Now if I’m being completely honest…training at your own gym…sucks. It sucks. The EXP is weak, the prestige leveling process is slooowww and prestige only increases significantly if you use a Pokemon with really low CP (and up-to 10 against 1…uh, OK). I’d rather fight at rival gyms.

So how do rival gym battles work?

Oh my, so much nicer. And it’s precisely why I chose team Instinct. We’re the underdogs. We don’t have the numbers, but we have the intelligence. We aren’t part of the herd, we eat the herd. Yeah, that’s right, I’m calling you out…other teams.

OK, back to it…instead of “training” you’re “fighting”. The dynamics are a little different, but still pretty much the same. It’s now six of the Pokemon you choose, versus the current gym leaders, instead of 1. Nice. A Level 1 gym has one Pokemon, Level 3 has up-to three, etc. If you managed to beat all the gym leaders, you will *significantly* lower the prestige level of the gym. I’m talking 2000-3500 points (most gyms have 2000-6000 points).

From dozens of battles so far, gym prestige lowering doesn’t seem to make any difference with regards to how high a CP Pokemon you use, it only really matters if you beat all of the gym members without dying or escaping. The weakest leader is “kicked off” the team as prestige is lowered, making subsequent fights easier (or…well, harder because the top leaders remain, but there’s less to fight). Once prestige reaches 0, it’s destroyed, and *anyone* can take the gym at that point.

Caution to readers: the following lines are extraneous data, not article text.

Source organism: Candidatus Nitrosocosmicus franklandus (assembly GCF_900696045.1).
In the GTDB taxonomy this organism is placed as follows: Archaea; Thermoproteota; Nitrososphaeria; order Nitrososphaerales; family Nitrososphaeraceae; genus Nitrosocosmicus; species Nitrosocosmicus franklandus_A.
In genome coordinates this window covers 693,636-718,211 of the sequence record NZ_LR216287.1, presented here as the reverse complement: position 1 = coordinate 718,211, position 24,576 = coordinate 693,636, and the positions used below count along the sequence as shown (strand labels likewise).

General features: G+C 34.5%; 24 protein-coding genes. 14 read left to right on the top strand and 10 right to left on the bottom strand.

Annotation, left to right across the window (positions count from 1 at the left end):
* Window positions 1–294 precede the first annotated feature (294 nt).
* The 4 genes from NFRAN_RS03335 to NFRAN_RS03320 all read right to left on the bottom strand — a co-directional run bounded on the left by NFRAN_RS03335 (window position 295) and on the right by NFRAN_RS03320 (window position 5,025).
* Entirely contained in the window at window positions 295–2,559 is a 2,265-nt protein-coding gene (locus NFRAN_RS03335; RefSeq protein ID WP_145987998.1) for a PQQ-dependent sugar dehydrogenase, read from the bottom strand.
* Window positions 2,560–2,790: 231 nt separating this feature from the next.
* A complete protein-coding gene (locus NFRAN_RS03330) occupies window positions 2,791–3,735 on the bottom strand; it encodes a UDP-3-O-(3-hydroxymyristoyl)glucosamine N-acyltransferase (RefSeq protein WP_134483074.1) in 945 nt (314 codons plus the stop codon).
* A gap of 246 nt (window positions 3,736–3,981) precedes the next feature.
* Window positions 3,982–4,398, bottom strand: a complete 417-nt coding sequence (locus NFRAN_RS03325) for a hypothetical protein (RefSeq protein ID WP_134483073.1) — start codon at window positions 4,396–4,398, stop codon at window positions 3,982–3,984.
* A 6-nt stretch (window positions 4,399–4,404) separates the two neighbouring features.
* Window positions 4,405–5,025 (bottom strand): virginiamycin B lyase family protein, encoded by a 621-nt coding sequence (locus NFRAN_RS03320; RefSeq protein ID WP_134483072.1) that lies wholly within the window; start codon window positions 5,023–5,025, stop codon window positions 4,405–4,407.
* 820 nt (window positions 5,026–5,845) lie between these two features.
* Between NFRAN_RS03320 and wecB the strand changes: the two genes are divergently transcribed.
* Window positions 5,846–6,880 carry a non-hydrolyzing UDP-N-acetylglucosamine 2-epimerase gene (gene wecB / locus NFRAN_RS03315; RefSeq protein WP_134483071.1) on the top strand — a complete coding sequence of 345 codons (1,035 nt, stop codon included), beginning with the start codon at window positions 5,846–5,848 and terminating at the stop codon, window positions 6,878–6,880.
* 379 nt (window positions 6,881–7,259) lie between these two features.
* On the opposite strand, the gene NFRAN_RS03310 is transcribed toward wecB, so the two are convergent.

These fights yield A LOT more EXP (minimum +150; high level gyms yield 350 or more; I think a Lv6 gym gave me 750) and…well, to be honest, they’re more fun. You can use actual strategy with six Pokemon versus one, so…there’s that.

OK, that’s all well and good, but how does gym battling, you know, work?

Oh, right. It’s simple, yet deep. Here are the basics: if you’ve ever looked at your Pokemon in the main menu you’ll see some stats: CP power, move 1, and move 2. Each move has a power level; normally between 3 and 60. Like the main games, each Pokemon has a one or more “types” (grass, fire, electric, ground, rock, water, etc). These type bonuses also apply during fights. Here is the full list (yeah, the game sort of completely glosses over this hugely important dynamic…).